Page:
Thailand's Pheu Thai confident despite electoral hurdles, says key leader

Dr Sudarat Keyuraphan, who leads the Pheu Thai Party's election strategy committee, admitted that it is a tough job getting voters to understand what is at stake in the election.
Dr Sudarat Keyuraphan, who leads the Pheu Thai Party's election strategy committee, admitted that it is a tough job getting voters to understand what is at stake in the election.ST PHOTO: TAN HUI YEE

BANGKOK - Thailand's biggest political party, hit by defections ahead of an election that will allow the kingdom to emerge from military rule, remains confident of its chances even as a new polling system threatens to confuse longtime supporters.

"This election has been designed for a return to democracy while keeping a dictatorial government. It's like dictatorship under the veil of democracy," said Dr Sudarat Keyuraphan, who leads the Pheu Thai Party's election strategy committee.

The 57-year-old former agriculture minister sat out of politics for most of the past decade before being parachuted into what is arguably the party's top position this year.

Shielded from Pheu Thai's legal troubles by her exclusion from executive positions, she has been steering the mothership while several high-profile members moved to smaller, allied parties to maximise their chances of being elected under the new Constitution.

While Dr Sudarat doubts supporters will abandon Pheu Thai, she admits it is a tough job getting voters to understand what is at stake.

The ruling generals maintain a partial ban on political activity and explicitly outlaw electioneering, even while the country gears up for a poll tentatively set for Feb 24.

"Most of the people think the election system is the same as usual. But it's not," she said in an interview with The Straits Times last Friday (Dec 7).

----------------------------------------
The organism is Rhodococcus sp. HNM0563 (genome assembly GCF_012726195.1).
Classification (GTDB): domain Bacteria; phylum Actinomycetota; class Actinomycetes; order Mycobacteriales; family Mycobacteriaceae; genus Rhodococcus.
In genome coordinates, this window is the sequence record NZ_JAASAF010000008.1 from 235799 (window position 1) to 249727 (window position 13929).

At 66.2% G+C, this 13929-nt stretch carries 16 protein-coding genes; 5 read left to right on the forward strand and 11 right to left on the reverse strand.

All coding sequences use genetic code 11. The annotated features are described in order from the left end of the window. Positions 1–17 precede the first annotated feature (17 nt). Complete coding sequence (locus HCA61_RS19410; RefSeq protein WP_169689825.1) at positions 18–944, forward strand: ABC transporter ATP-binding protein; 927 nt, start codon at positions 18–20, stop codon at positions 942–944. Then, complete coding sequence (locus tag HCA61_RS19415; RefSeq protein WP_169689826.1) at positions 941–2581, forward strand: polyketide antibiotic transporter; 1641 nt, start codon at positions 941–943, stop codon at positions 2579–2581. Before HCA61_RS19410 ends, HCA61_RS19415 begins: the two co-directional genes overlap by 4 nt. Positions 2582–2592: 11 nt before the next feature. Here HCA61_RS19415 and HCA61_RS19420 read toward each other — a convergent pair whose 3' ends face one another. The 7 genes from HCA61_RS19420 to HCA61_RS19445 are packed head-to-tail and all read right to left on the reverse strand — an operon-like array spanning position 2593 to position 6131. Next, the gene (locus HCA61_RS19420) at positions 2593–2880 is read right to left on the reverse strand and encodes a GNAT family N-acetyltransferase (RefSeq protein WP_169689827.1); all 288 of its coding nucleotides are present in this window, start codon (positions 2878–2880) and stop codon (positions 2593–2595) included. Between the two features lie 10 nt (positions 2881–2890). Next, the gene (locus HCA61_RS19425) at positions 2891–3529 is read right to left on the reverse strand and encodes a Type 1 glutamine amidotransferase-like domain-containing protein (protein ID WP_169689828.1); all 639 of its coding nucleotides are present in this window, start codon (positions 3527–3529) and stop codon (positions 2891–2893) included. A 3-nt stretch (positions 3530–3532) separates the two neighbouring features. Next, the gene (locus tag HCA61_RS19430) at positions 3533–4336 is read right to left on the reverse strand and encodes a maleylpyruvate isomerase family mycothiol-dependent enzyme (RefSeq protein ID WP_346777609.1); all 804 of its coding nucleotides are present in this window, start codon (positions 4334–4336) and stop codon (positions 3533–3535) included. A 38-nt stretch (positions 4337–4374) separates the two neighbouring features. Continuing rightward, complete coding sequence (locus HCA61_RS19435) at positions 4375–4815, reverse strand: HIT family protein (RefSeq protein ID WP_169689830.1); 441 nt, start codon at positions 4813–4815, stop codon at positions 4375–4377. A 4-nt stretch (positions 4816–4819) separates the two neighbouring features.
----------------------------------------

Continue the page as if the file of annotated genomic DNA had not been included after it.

New rules tighten the proportional representation system to the detriment of big parties like Pheu Thai. On ballot sheets, specific numbers will no longer be assigned to each party on a nationwide basis, making it harder for voters to identify the party that they want to vote for.

The future prime minister will be selected not solely by the 500-seat elected Lower House, but jointly with 250 appointed senators, within a transitional five-year period.

Analysts widely expect senators to work with pro-junta parties to prolong the premiership of Prime Minister Prayut Chan-o-cha, who came to power after staging the 2014 coup.

 
 
 

Dr Sudarat, who last month pipped Mr Prayut to top a poll on who people wanted to see as prime minister, urged voters to be "strategic" at the ballot box.

"No matter whether you like or don't like us, please vote for us. At the very least, if you vote for us and we don't do a good job, you can kick us out."

By her count, 28 Pheu Thai politicians have crossed over to pro-junta parties so far, something she attributes to strong-arm tactics.

"We saw this after the 2006 coup when more than 50 per cent of our members of parliament were pressured to go over to the other side," she said, recalling the legislative upheavals after then prime minister Thaksin Shinawatra - leader of the Thai Rak Thai Party at the time - was ousted in 2006.

After the party was dissolved by a court order in 2007, its politicians and allies regrouped under the banner of People's Power Party (PPP). The PPP won the most seats in the 2007 election, only to have its ruling coalition crumble under defections.

When the PPP was dissolved by a court ruling in 2008, its remaining politicians moved to the Pheu Thai Party, which won by a landslide in the 2011 general election. Then Pheu Thai was thrown out by the 2014 coup.

Dr Sudarat, as former deputy leader of Thai Rak Thai, served a five-year political ban that ended in 2012, after which she turned down an invitation to work in Pheu Thai.

This time, however, she could not say no. "It's like the house has been rocked by several bombs. It needs to be restored," she said.

Thaksin remains in the public eye despite living in self-exile for the past decade to avoid jail time for conflict of interest. Among the royalists and urban middle class, he is reviled as a corrupt politician whose populist policies that enticed the rural poor have challenged the established order.

Addressing the pervasive view that 69-year-old Thaksin continues to control Pheu Thai through proxies, Dr Sudarat said "those who took power" have demonised Thaksin to stoke fear.

Thaksin, she said, "is a Thai, an ageing one. His relatives are still in Thailand and his grandchildren were born and are growing up in Thailand. As a former prime minister, he of course hopes to see Thailand develop alongside neighbouring countries".

Asked what she made of Thaksin's only son, television station owner Panthongtae Shinawatra, joining Pheu Thai last month, she described the latter as only a "supporter".